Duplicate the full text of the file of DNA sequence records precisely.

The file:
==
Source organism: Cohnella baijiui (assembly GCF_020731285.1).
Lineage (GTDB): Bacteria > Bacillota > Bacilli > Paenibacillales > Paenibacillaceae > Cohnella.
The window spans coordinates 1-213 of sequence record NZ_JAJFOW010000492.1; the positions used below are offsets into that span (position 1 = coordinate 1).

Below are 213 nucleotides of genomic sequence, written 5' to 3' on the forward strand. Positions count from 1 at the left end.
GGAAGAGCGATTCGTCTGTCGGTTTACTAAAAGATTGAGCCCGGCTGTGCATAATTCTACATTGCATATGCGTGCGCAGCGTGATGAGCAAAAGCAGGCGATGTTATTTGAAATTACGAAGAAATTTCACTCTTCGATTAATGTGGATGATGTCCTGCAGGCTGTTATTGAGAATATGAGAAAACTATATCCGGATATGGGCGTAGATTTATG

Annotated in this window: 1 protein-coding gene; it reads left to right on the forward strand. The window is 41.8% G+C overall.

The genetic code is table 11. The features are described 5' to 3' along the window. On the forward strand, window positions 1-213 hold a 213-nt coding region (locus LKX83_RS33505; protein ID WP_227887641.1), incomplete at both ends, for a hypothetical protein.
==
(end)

Source organism: Cohnella baijiui (assembly GCF_020731285.1).
Lineage (GTDB): Bacteria > Bacillota > Bacilli > Paenibacillales > Paenibacillaceae > Cohnella.
The window spans coordinates 1-213 of sequence record NZ_JAJFOW010000492.1; the positions used below are offsets into that span (position 1 = coordinate 1).

Below are 213 nucleotides of genomic sequence, written 5' to 3' on the forward strand. Positions count from 1 at the left end.
GGAAGAGCGATTCGTCTGTCGGTTTACTAAAAGATTGAGCCCGGCTGTGCATAATTCTACATTGCATATGCGTGCGCAGCGTGATGAGCAAAAGCAGGCGATGTTATTTGAAATTACGAAGAAATTTCACTCTTCGATTAATGTGGATGATGTCCTGCAGGCTGTTATTGAGAATATGAGAAAACTATATCCGGATATGGGCGTAGATTTATG

Annotated in this window: 1 protein-coding gene; it reads left to right on the forward strand. The window is 41.8% G+C overall.

The genetic code is table 11. The features are described 5' to 3' along the window. On the forward strand, window positions 1-213 hold a 213-nt coding region (locus LKX83_RS33505; protein ID WP_227887641.1), incomplete at both ends, for a hypothetical protein.